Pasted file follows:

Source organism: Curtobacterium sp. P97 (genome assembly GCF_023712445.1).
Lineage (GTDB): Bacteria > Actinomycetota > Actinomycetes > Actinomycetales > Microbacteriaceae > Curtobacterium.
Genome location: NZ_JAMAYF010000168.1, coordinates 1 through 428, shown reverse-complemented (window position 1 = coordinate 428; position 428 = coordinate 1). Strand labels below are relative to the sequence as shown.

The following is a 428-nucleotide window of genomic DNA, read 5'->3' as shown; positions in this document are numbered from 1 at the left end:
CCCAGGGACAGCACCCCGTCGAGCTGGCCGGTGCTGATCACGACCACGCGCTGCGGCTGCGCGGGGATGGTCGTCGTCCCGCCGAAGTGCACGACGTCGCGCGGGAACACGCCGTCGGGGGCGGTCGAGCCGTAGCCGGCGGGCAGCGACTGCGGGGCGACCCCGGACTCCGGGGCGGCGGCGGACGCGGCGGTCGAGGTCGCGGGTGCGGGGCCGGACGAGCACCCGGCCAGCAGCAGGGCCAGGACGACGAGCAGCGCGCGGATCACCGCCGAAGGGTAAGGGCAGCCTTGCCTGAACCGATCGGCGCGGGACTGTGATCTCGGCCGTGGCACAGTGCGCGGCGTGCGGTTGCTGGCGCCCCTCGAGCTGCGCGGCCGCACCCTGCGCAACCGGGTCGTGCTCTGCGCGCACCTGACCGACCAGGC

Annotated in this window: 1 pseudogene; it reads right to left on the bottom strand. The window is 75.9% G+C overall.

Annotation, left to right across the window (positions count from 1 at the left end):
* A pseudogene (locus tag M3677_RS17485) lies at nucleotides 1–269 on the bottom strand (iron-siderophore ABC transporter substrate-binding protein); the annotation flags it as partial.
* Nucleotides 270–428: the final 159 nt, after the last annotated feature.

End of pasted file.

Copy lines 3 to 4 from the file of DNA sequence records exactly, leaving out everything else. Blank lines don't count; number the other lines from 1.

Genome location: NZ_JAMAYF010000168.1, coordinates 1 through 428, shown reverse-complemented (window position 1 = coordinate 428; position 428 = coordinate 1). Strand labels below are relative to the sequence as shown.

The following is a 428-nucleotide window of genomic DNA, read 5'->3' as shown; positions in this document are numbered from 1 at the left end: